•Make-up: Foundation is a great way to help block UV light as well as covers blemishes. I use a highly pigmented foundation from MAC and Bare Escentuals mineral powder. I don’t usually reapply throughout the day. Unless I have a huge blemish, I may carry concealer.
•Hair: If you wash your hair in the morning (which you shouldn’t) make sure you dry it COMPLETELY. Freezing temperatures freeze hair as well. Seriously. I have had hair break off after getting wet from the snow and then refreezing. Keep it in a scrunchie and up in a hat. You may think you look cuter with golden locks or a pony tail hanging out, and you probably so, but it kills your hair.
•Nails: I personally prefer to snowboard with short nails. I have had far too many acrylics nails ripped off to care what my hands look like. Besides, I am wearing gloves and many times the fingers aren’t long enough to adequately fit my fingers with long nails. You can always put them back on or grow them out. Better that than a ripped off fingernail.
At The End Of The Day
You will feel like showering no matter what. It will definitely warm you up. Wash your hair with a really good shampoo and conditioner and don’t forget to apply a really moisturizing face and body lotion. Your hands and feet will probably be wrecked so you may consider moisturizing your hands/feet and sleeping with socks on your hands, or moisturizing gloves if you have any, and of course on your feet. You don’t have to let winter spoil your appearance. It will take work but an ounce of prevention…
Next Time: BASE Jumping
Repost from November 2007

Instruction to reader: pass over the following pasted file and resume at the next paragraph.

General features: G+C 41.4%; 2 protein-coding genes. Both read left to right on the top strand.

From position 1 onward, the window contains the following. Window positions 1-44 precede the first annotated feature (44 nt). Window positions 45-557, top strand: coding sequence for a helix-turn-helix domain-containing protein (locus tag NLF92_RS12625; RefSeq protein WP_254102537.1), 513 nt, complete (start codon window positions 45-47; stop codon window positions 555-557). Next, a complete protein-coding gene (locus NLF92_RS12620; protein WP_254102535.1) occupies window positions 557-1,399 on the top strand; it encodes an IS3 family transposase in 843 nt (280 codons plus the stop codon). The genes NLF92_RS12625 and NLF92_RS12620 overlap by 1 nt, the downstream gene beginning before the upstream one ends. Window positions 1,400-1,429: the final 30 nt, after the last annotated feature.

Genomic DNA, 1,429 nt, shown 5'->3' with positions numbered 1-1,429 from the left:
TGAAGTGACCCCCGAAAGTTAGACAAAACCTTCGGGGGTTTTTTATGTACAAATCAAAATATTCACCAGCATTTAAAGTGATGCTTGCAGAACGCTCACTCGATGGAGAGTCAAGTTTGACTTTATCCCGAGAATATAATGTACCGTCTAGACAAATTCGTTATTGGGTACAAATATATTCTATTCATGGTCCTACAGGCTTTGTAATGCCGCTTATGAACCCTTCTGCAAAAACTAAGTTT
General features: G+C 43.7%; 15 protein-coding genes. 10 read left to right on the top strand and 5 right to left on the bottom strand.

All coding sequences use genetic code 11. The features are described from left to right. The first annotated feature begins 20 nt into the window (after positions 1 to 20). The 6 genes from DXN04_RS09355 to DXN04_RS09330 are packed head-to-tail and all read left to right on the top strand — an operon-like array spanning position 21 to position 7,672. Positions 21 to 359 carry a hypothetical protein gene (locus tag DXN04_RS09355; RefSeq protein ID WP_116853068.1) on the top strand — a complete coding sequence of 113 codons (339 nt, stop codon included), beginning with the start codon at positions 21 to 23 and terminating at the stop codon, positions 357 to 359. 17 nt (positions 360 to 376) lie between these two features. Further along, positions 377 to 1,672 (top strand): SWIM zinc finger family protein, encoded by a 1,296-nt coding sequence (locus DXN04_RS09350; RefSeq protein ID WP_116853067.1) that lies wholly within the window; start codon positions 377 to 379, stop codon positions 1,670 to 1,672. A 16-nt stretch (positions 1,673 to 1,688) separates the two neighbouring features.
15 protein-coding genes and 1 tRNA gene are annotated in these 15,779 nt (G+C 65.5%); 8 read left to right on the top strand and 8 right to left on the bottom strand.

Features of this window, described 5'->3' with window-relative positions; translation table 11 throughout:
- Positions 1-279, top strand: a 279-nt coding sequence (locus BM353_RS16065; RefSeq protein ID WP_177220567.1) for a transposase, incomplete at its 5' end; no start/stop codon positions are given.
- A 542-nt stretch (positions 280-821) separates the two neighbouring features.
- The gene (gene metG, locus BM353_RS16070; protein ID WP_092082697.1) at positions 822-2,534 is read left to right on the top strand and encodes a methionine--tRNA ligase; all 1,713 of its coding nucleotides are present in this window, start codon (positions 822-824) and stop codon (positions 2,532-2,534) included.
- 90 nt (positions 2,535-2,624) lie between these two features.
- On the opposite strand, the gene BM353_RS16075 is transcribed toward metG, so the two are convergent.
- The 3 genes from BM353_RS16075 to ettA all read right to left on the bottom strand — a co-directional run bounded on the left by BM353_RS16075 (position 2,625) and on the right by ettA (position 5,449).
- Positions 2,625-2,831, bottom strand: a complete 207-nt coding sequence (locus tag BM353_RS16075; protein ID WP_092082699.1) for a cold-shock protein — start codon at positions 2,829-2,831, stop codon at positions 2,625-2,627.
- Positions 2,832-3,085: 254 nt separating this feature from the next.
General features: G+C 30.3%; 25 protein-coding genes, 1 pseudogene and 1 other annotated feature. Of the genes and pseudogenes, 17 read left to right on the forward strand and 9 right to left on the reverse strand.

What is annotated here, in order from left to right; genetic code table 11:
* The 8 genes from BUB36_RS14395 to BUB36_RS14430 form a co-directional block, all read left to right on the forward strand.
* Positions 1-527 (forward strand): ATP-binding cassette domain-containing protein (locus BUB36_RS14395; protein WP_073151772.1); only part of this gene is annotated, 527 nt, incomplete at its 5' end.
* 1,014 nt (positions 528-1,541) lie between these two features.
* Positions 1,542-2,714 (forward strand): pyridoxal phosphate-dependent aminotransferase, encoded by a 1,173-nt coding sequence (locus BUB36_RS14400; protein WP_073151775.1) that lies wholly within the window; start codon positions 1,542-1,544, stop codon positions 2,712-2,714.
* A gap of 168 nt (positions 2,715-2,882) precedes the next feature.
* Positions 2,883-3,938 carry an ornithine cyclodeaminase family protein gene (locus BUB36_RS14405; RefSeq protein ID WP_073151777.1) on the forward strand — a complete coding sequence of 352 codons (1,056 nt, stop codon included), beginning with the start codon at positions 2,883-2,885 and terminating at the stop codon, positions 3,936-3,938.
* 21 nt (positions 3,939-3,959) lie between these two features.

Hiking & Trekking
Hiking can be truly invigorating, whether you’re hiking a canyon near your house, or you’re up for the challenge of La Mousse in Switzerland (see right, yes, it’s that steep). The downfall is that you can achieve a whole different level of nastiness in the summer while hiking and trekking—especially if you’re camping as well. Sun, sweat, grime, stink, funk, camp-smoke, blisters, bug bites, chased by a bear. You name—you might get it.
•Stay Hydrated: As always, stay hydrated. Water is essential on a hike. Another good drink to fill your Camelbak® with is Cytomax®. The only problem with being a woman and staying hydrated is the lack of available restroom facilities. Guys have it easy. Us ladies? Not so much. Regardless, it is important to drink plenty of water and find a tree to duck behind.
•Sunscreen: Please wear a high SPF sunscreen no matter where you are hiking. At higher altitudes it can be even more important. You may not realize it, but even in winter hikes you can get considerable UV exposure. I use Anthelios and feel it gives me the best protection.
•Clothing: Depending upon the canopy of foliage (if any), the time of year and the temperature, you’re clothing options and needs will be different. Simply survey the situation and determine your needs as an individual. It is best to wear layers that compact down into a manageable size so you can stow them in your backpack when the need to remove them arises. As you climb, your temperature will raise. I wear Capilene® or Under Armor® undergarments but depending upon the hike, I may have to remove them later on. Just be sure you have good, thick socks to wear and clothing that wicks away moisture, also good hiking boots that keep you from slipping and sliding are essential. Trust me on this one, I almost took a dive off the trail on La Mousse when I was hiking back down after they took the express elevator down. They being the BASE jumpers, including my boyfriend. Next time, I’ll be jumping.